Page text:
Increased energy market supervision; CFTC regulation

There is an interesting story by Reuters about how the Commodity Futures Trading Commission (CFTC) and the U.K’s Financial Services Authority (FSA) have announced they will closely moniter energy markets.

The story also details some of the CFTC’s plans to tighten commodity trading rules, including position limits in U.S. futures markets and sujecting more  over-the-counter derivatives subject to mandatory clearing.

Under the proposal, the  CFCT and FSA will:

  • increase information sharing and cooperation in surveillance of oil markets
  • enhance direct access rights to trade execution and audit trail data
  • share exchange regulations and disciplinary notices.

The story includes comment from CFTC chairman Gary Gensler:

WASHINGTON (Reuters) – U.S. and U.K. regulators moved on Thursday to increase supervision of energy markets while Washington also detailed new initiatives to tighten the rules in commodities trading.

The Commodity Futures Trading Commission and the U.K. Financial Services Authority announced the steps, which include closer auditing and mutual on-site visits of exchange operators, to gain a better view of trading in U.S. oil futures on the IntercontinentalExchange’s (ICE.N) London exchange. READ MORE

Learsy questions banks over role in oil speculation

Raymond J. Learsy, scholar and author of the Over a Barrel: Breaking Oil’s Grip on Our Future, has written an interesting piece in the Huffington Post that’s worth a read.

In his piece, Learsy looks at how investment banks turned bank holding companies like Morgan Stanley and Goldman Sachs have used the Tarp fund and other taxpayer bailout money from the U.S. Federal Reserve Bank and Treasury to speculate heavily in oil markets instead of lending to businesses and financing mortgages, which the money was intended for:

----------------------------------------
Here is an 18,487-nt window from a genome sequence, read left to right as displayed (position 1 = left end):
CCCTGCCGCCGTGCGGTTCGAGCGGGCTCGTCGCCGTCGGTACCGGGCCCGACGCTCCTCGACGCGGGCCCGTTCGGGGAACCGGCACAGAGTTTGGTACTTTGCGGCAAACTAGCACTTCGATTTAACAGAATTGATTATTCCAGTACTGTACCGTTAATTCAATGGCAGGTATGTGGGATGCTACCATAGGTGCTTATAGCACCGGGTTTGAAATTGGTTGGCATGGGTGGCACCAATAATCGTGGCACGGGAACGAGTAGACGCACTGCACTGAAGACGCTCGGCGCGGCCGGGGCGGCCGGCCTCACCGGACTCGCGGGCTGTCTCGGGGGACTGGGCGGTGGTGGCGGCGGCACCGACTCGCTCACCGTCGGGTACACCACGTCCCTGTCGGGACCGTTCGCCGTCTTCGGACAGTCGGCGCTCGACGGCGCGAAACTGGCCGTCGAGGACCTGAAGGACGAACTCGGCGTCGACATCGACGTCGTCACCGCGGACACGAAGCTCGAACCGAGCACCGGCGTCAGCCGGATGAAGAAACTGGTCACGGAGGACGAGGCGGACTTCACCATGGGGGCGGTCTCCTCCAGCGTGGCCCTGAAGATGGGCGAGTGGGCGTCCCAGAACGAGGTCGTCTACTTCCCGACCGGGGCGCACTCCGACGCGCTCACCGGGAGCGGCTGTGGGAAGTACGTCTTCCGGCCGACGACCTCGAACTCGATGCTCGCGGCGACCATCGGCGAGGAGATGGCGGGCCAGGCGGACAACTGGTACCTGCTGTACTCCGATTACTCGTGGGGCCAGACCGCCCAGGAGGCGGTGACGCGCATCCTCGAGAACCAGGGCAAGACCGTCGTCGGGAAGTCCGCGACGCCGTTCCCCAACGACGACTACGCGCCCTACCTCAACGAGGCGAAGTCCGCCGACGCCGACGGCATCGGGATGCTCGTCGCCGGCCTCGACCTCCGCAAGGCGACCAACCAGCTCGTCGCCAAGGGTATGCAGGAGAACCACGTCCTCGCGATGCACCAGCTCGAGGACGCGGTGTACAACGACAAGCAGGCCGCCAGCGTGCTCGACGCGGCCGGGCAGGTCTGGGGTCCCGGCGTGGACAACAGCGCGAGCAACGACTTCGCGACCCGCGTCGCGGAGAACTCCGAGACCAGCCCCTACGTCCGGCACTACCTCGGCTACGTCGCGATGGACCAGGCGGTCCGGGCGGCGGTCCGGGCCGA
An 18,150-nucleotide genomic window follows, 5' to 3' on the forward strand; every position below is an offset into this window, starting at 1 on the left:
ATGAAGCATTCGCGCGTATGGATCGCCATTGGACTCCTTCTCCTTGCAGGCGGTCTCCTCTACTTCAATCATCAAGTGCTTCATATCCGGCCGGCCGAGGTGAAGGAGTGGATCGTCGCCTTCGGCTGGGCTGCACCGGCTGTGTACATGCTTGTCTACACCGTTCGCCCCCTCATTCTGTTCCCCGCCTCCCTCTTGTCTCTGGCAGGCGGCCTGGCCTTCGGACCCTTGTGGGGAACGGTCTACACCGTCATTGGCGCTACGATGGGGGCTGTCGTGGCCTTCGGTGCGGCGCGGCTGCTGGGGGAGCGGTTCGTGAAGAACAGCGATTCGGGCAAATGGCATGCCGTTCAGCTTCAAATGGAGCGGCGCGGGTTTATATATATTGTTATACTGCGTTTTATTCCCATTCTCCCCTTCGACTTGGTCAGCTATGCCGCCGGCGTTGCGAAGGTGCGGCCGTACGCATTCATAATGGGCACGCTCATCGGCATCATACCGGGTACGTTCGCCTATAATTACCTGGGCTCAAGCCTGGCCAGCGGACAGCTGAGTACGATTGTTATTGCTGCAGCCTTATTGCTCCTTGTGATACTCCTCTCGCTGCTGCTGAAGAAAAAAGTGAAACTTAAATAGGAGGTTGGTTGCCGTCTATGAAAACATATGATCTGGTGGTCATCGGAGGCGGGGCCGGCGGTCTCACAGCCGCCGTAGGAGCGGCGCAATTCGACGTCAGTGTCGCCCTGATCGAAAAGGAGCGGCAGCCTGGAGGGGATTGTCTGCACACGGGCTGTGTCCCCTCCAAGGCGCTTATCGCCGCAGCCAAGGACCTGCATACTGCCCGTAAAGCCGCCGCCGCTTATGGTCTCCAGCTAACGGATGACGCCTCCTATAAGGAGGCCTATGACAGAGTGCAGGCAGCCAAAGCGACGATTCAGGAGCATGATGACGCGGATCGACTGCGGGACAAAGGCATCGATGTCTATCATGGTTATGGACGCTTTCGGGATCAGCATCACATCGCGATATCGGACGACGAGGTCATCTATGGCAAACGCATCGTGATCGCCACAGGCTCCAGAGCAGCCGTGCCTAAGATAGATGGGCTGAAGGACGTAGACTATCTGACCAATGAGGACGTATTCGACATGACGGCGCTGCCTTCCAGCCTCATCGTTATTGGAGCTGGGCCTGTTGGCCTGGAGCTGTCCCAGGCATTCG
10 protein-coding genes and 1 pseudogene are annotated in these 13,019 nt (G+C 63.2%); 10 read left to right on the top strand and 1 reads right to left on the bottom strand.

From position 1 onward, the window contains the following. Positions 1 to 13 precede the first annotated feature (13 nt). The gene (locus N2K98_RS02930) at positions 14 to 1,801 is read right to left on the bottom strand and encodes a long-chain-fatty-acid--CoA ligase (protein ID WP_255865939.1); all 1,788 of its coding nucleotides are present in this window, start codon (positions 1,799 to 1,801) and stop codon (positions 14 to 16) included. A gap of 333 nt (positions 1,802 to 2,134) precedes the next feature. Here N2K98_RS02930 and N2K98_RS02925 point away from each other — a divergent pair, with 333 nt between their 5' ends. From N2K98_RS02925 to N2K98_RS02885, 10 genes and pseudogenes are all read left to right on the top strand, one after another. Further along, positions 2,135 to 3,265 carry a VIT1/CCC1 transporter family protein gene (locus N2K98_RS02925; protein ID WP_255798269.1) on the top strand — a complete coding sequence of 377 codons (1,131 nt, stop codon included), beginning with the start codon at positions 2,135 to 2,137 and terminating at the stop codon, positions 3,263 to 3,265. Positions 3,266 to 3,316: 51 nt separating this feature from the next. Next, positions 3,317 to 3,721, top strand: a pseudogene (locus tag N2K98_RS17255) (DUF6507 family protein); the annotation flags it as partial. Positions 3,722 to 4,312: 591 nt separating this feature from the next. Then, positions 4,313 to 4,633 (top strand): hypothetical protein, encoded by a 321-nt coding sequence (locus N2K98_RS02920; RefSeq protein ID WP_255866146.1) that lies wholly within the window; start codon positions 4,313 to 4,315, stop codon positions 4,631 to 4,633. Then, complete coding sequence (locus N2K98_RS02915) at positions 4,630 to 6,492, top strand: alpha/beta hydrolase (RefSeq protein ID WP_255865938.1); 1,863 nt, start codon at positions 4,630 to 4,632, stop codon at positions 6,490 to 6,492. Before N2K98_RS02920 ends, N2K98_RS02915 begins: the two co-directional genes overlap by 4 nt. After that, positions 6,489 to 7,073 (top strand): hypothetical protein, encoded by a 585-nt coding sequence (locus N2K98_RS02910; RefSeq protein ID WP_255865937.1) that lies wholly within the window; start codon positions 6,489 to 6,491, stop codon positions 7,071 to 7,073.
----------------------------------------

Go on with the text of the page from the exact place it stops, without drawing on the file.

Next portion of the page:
Here we go again. The same Financial Class that brought us to the edge of economic meltdown is now pressing its well connected pals and cronies on Wall Street, in Congress as well as its allies in the press and our OPEC cheering oil industry, to lay hands off the continued stripping America’s wealth through the gamed racket and egregiously profitable world of oil futures trading.

This week the Commodity Futures Exchange Commission (CFTC), responding to a national and international outcry that enough is enough, and in keeping with the Obama administration’s goal of tougher oversight, has finally decided to act. Reacting to Congressional pressures, a struggling industrial landscape and a beleaguered public, the CFTC announced that a series of restrictions on energy trading would be set forth. And here the CFTC and the American public’s outrage is not alone. Earlier this week the Wall Street Journal printed an Op-ed Essay (July 8,2009) jointly written by Prime Minister Gordon Brown of Great Britain and President Nicolas Sarkozy of France calling for “transparency and supervision of the oil futures market in order to reduce damaging speculation” (The WSJ, signaling its take on the issue placed the piece at the bottom of its pg.15 Opinion column). READ HERE.